LUVERNE - The Lewis & Clark Regional Water System announced Friday it will get $9 million from the federal Bureau of Reclamation this year to continue to expand its multi-state water pipeline.

The designated funds are nearly $6.6 million more than what had been proposed by the Obama Administration in its 2015 budget.

The announcement is good news for the water project, which has been 25 years in the making. The system is now serving 11 of the 20 member communities, with both Rock County Rural Water and the city of Luverne to be hooked in next. Those hookups - the line will actually extend to near Magnolia - are made possible thanks to the Minnesota Legislature approving a $22 million federal funding advance during the 2014 session.

Troy Larson, executive director of the Lewis & Clark Regional Water System, said Friday he doesn’t know yet where the $9 million in new money will be targeted. The funds aren’t enough to build the pipeline to another community, but it will nevertheless result in expansion progress.

“Now we can award a pipeline contract,” he shared.

His board of directors has a couple of options before them - one is to build a water line east of Beresford, S.D., toward Iowa; the second is to continue expanding the water pipeline in Minnesota, east of Magnolia.

Just which state will benefit from the $9 million depends on each state legislature’s willingness to approve another federal funding advance.

“Both Minnesota and Iowa are considering federal funding advances this session,” said Larson. “Where that $9 million is used will be based on those funding advances.

“Hypothetically, if Minnesota offers another advance and Iowa does not, we could put that $9 million into Minnesota.”

A decision on where the funds go likely won’t be made until both states wrap up their legislative sessions in May, Larson said.

Minnesota received all of Lewis & Clark’s 2014 funding of $8.3 million with the legislative action last year.

Worthington Public Utilities Director Scott Hain made two trips to the Minnesota Capitol this week, meeting with the joint House and Senate capital investment committee on Tuesday alongside fellow representatives of Lewis & Clark, and meeting with local legislators later in the week on behalf of the Minnesota Municipal Utilities Association.

Hain said he is optimistic about additional state funding coming to Lewis & Clark because of the interest already coming from legislators at the capitol.

“It was significant that a joint hearing of the two capital investment committees had been scheduled even before a bill has been introduced,” said Hain. “In conversations I’ve had with committee leadership and our legislators, the governor’s office wants to get this done.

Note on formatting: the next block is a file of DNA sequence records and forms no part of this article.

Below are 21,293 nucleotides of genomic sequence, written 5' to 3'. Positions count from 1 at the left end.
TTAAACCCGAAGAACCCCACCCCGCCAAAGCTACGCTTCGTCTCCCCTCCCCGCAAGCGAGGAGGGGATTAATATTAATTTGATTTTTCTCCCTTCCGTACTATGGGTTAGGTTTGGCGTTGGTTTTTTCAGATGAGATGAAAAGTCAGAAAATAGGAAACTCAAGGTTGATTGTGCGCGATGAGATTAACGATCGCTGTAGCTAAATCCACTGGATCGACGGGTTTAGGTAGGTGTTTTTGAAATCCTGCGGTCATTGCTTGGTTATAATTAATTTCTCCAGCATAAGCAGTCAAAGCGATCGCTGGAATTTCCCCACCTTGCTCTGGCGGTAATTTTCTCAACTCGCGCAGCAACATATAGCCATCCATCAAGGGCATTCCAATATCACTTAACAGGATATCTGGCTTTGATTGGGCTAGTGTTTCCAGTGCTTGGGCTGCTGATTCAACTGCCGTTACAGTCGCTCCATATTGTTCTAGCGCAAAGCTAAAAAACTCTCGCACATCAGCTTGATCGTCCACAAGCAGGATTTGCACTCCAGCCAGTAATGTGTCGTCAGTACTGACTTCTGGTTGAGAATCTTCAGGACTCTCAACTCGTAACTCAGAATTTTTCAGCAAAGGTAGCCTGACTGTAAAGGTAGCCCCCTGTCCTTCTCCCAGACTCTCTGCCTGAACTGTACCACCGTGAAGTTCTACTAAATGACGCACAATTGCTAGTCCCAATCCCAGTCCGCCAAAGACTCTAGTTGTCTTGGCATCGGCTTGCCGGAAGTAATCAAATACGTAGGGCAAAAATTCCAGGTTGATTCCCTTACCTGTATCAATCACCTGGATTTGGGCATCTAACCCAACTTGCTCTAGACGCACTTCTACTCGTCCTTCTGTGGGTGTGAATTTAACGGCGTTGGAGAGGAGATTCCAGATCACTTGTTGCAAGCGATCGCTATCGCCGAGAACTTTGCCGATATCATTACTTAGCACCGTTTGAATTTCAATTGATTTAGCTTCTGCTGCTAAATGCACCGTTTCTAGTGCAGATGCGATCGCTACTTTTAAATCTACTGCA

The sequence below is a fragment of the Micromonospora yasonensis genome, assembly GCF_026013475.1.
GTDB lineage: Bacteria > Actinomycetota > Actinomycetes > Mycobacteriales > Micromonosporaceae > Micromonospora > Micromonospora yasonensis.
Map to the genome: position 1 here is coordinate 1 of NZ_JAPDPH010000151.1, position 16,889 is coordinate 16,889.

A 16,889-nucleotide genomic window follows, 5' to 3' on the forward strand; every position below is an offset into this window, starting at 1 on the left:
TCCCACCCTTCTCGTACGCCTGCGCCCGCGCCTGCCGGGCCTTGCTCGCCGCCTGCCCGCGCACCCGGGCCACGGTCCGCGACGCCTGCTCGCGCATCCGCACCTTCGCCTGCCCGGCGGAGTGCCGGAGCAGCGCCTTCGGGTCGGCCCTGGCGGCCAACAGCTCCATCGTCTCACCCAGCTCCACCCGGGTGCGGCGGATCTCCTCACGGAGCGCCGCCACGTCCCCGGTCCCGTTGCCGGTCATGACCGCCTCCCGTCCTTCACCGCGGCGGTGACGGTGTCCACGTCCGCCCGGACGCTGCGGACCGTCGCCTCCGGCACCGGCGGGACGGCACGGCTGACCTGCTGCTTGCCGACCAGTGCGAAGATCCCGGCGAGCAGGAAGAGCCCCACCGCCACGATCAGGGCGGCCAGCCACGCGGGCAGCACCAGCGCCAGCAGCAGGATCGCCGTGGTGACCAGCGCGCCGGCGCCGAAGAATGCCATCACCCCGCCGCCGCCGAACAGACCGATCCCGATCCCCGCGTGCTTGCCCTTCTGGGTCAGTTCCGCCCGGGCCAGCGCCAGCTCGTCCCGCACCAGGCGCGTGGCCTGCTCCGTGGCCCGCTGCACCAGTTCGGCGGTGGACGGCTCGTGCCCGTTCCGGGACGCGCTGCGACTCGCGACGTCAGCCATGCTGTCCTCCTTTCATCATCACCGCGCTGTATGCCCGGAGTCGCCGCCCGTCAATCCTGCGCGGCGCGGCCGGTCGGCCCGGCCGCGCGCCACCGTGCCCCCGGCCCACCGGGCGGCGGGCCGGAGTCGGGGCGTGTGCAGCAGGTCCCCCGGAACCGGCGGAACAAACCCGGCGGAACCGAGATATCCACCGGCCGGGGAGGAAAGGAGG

“Last year, so much activity happened at the end of the session,” he added. “I’m encouraged that they’re looking at it early in the session.”

Despite the current revenues being poured into the Lewis & Clark Regional Water Project, there is still a lot of money needed - and a lot of pipeline to be constructed - to bring much-needed water to the remaining nine communities.

Hain said it will take $48 million to bring the pipeline from Magnolia to Worthington and thus complete the last Minnesota hook-ups. He said while the $9 million from the Board of Reclamation is nice, “it’s not enough to do any real meaningful construction.”

Larson said if Lewis & Clark received an annual appropriation of $10 million, assuming 4 percent inflation per year, the project would not be completed until 2045.

“If we got $35 million a year, which is what we ask for every year, the project could be completed in 2021,” he added.

On the other hand, Larson said if the project received only what the president proposes, the project would never be completed. On Feb. 2, the Obama Administration released its fiscal year 2016 budget, which proposes $18.5 million for rural water construction. Of that, just $2.77 million would be designated for Lewis & Clark.

“The longer it takes to build, the more expensive it becomes due to inflation,” he said. “We call it a double whammy for taxpayers. Not only do we have inflation, we’re not recognizing the economic benefits.”

In Worthington alone, local businesses are unable to expand while other businesses who want to locate here can’t - and it’s all because of a lack of available water.

“Wherever we use (the funds), the important part is we are using it to connect the remaining members,” Larson said. Those communities include Worthington, with a hook-up to Lincoln-Pipestone Rural Water in Minnesota, Madison, S.D., and the Iowa towns of Sioux Center, Hull, Sheldon and Sibley.

Larson said the board takes into consideration the needs of communities, understanding that water, or the lack thereof, has an economic impact.

“The water needs of our members is a key criteria that the board considers when deciding who to connect next,” Larson explained. “We do our best with the limited funds to make sure the water needs are being met. If a member has more critical water needs than the other, that’s certainly a key factor.”